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The Beauty Of Typography: Writing Systems And Calligraphy Of The World - Arabic

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Arabic

Arabic

Here we’ll explore the beauty of Arabic, which has many styles and techniques. The Arabic alphabet was developed from the Nabataean script (which was itself derived from the Aramaic script) and contains a total of 28 letter. These 28 letters come from 18 basics shapes, to which one, two or three dots are added, above or below the letter. Arabic uses a writing system that we haven’t seen yet: an abjad, which is basically an alphabet that doesn’t have any vowels—the reader must supply them.

Arabic

Contextual Shaping

The shape of these letters changes depending on their position in the word (isolated, initial, medial or final). Here, for example, is the letter kaaf:

Arabic Contextual Shaping

Diacritics

The Arabic script is an impure abjad, though. Short consonants and long vowels are represented by letters, but short vowels and long consonants are not generally indicated in writing. The script includes numerous diacritics, which serve to point out consonants in modern Arabic. These are nice and worth taking a look at.

Arabic Diacritics

Alif as a Unit of Proportion

Geometric principles and rules of proportion play an essential role in Arabic calligraphy. They govern the first letter of the alphabet, the alif, which is basically a straight vertical stroke.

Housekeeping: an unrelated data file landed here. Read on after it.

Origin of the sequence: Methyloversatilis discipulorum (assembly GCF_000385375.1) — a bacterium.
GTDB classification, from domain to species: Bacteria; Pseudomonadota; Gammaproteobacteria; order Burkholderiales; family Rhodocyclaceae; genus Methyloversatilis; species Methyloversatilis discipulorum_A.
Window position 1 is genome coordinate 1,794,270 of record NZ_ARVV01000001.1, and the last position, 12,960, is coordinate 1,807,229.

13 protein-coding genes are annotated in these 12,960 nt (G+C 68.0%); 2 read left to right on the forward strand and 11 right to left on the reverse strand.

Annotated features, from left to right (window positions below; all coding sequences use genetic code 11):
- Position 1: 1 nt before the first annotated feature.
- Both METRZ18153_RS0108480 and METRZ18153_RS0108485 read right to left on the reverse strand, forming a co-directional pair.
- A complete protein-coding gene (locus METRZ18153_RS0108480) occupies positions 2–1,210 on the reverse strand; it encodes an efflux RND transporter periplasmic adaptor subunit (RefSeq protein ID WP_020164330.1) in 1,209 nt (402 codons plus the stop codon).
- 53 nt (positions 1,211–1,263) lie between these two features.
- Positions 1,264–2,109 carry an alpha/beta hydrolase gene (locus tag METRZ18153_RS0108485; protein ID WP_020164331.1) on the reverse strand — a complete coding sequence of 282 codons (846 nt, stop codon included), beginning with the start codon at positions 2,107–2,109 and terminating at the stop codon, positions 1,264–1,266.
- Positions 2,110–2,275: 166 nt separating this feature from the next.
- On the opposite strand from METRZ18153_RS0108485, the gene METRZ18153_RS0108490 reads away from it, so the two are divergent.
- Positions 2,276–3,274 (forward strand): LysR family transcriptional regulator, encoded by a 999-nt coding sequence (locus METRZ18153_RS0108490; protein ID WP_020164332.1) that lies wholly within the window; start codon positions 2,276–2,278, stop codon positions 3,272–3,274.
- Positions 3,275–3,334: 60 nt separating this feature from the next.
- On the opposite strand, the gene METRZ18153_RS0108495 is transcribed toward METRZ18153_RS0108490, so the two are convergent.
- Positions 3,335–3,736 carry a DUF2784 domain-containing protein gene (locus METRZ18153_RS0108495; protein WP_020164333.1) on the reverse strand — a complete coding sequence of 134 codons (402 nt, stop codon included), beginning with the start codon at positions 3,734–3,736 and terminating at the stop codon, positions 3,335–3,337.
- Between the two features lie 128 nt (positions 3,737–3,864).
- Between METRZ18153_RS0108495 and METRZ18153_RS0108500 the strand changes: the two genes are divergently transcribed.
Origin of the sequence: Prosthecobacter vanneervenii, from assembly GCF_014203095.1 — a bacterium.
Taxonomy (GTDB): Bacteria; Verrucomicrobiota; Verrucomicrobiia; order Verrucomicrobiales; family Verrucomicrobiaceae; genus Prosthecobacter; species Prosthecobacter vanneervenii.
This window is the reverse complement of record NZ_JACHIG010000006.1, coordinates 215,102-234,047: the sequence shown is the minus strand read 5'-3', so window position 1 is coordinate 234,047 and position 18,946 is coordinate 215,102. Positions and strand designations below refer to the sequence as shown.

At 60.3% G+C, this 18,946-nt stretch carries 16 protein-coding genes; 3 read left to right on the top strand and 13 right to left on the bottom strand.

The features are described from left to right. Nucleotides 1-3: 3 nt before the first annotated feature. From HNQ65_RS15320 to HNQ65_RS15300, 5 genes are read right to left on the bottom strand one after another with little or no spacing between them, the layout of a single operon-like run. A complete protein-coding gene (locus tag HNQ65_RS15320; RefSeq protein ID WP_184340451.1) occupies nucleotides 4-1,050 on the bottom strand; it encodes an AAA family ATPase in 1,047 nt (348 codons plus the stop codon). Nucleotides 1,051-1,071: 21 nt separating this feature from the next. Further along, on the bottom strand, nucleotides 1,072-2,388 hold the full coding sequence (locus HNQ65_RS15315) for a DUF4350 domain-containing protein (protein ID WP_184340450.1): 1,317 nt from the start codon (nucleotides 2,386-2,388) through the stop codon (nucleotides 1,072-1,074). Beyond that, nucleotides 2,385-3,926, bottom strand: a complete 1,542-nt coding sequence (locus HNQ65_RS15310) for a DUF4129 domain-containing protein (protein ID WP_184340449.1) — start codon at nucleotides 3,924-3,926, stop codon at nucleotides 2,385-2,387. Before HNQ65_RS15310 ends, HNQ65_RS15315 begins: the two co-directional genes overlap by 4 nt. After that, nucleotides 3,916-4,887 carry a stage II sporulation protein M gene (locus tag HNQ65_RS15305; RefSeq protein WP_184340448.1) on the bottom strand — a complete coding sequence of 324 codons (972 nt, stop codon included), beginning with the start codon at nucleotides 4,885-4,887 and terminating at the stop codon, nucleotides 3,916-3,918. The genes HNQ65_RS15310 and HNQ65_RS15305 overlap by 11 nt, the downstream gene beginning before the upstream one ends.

• The height of the alif varies from 3 to 12 dots, depending on the calligrapher and style of script.
  • The width of the alif (the dot) is a square impression formed by pressing the tip of the reed pen to paper. Its appearance depends on how the pen was cut and the pressure exerted by the fingers.
  • The imaginary circle, which uses alif as its diameter, is a circle within which all Arabic letters could fit.

Arabic Alif as a Unit of Proportion

Different Styles

Arabic script has many different styles—over 100 in fact. But there are six primary styles, which can generally be distinguished as being either geometric (basically Kufic and its variations) and cursive (Naskh, Ruq’ah, Thuluth, etc.).

Kufi (or Kufic) is noted for its proportional measurements, angularity and squareness.

ArabicDifferent Styles

Tuluth means “one third,” referring to the proportion of the pen relative to an earlier style called Tumaar. It is notable for its cursive letters and use as an ornamental script.

ArabicDifferent Styles

Nasakh, meaning “copy,” is one of the earliest scripts with a comprehensive system of proportion. It is notable for its clarity for reading and writing and was used to copy the Qur’an.

ArabicDifferent Styles

Ta’liq means “hanging,” in reference to the shape of the letters. It is a cursive script developed by the Persians in the early part of the 9th century AD. It is also called Farsi (or Persian).

ArabicDifferent Styles

Diwani was developed by the Ottomans from the Ta’liq style. This style became a favorite script in the Ottoman chancellery, and its name is derived from the word “Diwan,” which means “royal court.” Diwani is distinguished by the complexity of lines within letters and the close juxtaposition of letters within words.

ArabicDifferent Styles

Riq’a is a style that evolved from Nasakh and Thuluth. It is notable for the simplicity and small movements that are required to write in it, thanks to its short horizontal stems, which is why it is the most common script for everyday use. It is considered a step up from the Nasakh script, which children are taught first. In later grades, students are introduced to Riq’a.

ArabicDifferent Styles

Teardrop-Shaped Composition

Here is an animation showing the composition of the Al Jazeera logo:

Al Jazeera logo



Last Updated on Saturday, 14 August 2010 17:24